Remember meForgot password?
    Log in with Twitter

article imageOp-Ed: Coronavirus — How definitely not to report an epidemic

By Paul Wallis     Mar 4, 2020 in World
From the sheer hysteria generated by the media about coronavirus, you’d think the world was about to end. It isn’t. The people who gave you the disinformation industry are just being their usual skankish selves.
Check out any search and you’ll find the doom and gloom. I’m ashamed to say that in Australia we seem to be more hysterical than usual, with someone pulling a knife in a fight about buying toilet paper. Absurd headlines like “Another human to human infection in Sydney” add what to the issue? Do tell.
This is tabloid trash stuff. We move on down the endless rows of headlines to “Official coronavirus figures are wrong and everybody knows it.” This is from The Atlantic, a good news site, and they actually do have a point to make, but that headline….?
The problem is that all this negative reporting is based on generating clicks, not actual information. Statistics can be wrong, and having multiple reporting systems in different countries doesn’t help. Add to this the fact that many news sources are basically repeating information, so you’re really seeing the same information, just from somewhere else.
Information about basic hygiene in a pandemic/epidemic is never wasted. Issue being, of course, that it plugs in to the paranoia, and produces people flashing knives in supermarkets trying to get the healthy things they need.
Look at it this way:
Out of a population of 1.4 billion people in China, 2700 have died. Many have recovered and been released. The total number of infected people barely scratched a few percent of the total Chinese population.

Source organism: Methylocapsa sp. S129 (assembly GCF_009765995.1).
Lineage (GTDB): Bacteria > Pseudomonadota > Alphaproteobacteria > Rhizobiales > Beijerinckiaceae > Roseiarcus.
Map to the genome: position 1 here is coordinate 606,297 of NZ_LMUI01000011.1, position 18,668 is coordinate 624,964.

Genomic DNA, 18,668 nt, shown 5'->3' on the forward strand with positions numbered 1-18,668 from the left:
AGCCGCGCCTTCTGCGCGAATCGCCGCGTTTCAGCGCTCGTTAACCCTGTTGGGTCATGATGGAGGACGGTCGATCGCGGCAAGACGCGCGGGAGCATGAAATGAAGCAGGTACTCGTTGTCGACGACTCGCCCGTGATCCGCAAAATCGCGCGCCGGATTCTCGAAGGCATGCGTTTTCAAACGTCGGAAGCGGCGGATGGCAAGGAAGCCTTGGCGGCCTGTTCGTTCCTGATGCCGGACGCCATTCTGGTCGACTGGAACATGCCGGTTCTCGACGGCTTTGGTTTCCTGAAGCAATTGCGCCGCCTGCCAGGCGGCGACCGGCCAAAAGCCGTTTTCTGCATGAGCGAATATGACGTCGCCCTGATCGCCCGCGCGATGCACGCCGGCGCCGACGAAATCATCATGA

Kids and healthy people aren’t considered at risk. The elderly and those with medical conditions are. Obviously the death toll is low, around 3 percent or considerably less, depending on which figures you believe.
So everybody goes nuts? The actual death toll is around 3,000 globally according to one source. So -3,000 people die, billions panic? Markets go nuts?
What, exactly, do you think you can do about it, fools?
The situation isn’t great, but we’re not talking about total disaster or serious numbers of dead by any stretch. More people die on the roads and from just about every other medical condition than this thing every day. It is absurd to beat up numbers like these into anything more than they are.
Reporting of such an important issue should be based on proven information, credible sources, and at least semi-credible commentators. The rest is clickbait of the worst kind. This epidemic is serious, but hardly at catastrophic levels or anything like it.
Panic can’t achieve anything good. It certainly isn’t achieving anything good. The markets are stampeding like cattle. Information quality isn’t focusing on anything but innuendo.
Leadership, there is none. None of the world’s leaders are saying “Focus!”Nobody’s saying “Get these ridiculously managed obscenely overpriced health systems in order,” either, I notice.
Coronavirus will come and go. With any luck, this idiotic, totally counterproductive approach to reporting health issues will go with it.
This opinion article was written by an independent writer. The opinions and views expressed herein are those of the author and are not necessarily intended to reflect those of
More about coronaviruse reporting, coronavirus risks, coronavirus hoarding, toilet paper knife fight
Latest News
Top News